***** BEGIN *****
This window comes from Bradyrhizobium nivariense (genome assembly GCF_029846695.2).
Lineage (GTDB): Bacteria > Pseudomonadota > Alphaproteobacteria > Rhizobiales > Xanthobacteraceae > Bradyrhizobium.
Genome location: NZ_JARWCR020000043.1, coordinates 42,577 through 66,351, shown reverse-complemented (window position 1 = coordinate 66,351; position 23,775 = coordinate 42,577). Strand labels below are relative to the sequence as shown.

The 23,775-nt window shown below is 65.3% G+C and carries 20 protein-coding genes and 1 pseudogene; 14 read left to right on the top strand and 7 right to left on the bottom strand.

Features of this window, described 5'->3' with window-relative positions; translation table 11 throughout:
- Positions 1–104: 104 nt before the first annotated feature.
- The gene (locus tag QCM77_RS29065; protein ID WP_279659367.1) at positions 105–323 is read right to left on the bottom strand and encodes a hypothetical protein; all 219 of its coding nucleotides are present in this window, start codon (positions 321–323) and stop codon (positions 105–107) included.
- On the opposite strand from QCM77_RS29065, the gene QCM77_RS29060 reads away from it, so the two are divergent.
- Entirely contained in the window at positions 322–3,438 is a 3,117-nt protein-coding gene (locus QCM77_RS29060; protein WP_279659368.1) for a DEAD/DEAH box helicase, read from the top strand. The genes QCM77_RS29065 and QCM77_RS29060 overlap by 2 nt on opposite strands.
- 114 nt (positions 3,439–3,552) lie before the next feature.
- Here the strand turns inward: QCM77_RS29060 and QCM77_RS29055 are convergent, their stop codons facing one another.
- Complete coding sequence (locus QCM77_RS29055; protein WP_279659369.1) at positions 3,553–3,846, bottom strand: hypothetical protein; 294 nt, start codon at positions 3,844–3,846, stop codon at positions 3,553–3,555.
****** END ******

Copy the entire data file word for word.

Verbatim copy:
This window comes from Bradyrhizobium nivariense (genome assembly GCF_029846695.2).
Lineage (GTDB): Bacteria > Pseudomonadota > Alphaproteobacteria > Rhizobiales > Xanthobacteraceae > Bradyrhizobium.
Genome location: NZ_JARWCR020000043.1, coordinates 42,577 through 66,351, shown reverse-complemented (window position 1 = coordinate 66,351; position 23,775 = coordinate 42,577). Strand labels below are relative to the sequence as shown.

The 23,775-nt window shown below is 65.3% G+C and carries 20 protein-coding genes and 1 pseudogene; 14 read left to right on the top strand and 7 right to left on the bottom strand.

Features of this window, described 5'->3' with window-relative positions; translation table 11 throughout:
- Positions 1–104: 104 nt before the first annotated feature.
- The gene (locus tag QCM77_RS29065; protein ID WP_279659367.1) at positions 105–323 is read right to left on the bottom strand and encodes a hypothetical protein; all 219 of its coding nucleotides are present in this window, start codon (positions 321–323) and stop codon (positions 105–107) included.
- On the opposite strand from QCM77_RS29065, the gene QCM77_RS29060 reads away from it, so the two are divergent.
- Entirely contained in the window at positions 322–3,438 is a 3,117-nt protein-coding gene (locus QCM77_RS29060; protein WP_279659368.1) for a DEAD/DEAH box helicase, read from the top strand. The genes QCM77_RS29065 and QCM77_RS29060 overlap by 2 nt on opposite strands.
- 114 nt (positions 3,439–3,552) lie before the next feature.
- Here the strand turns inward: QCM77_RS29060 and QCM77_RS29055 are convergent, their stop codons facing one another.
- Complete coding sequence (locus QCM77_RS29055; protein WP_279659369.1) at positions 3,553–3,846, bottom strand: hypothetical protein; 294 nt, start codon at positions 3,844–3,846, stop codon at positions 3,553–3,555.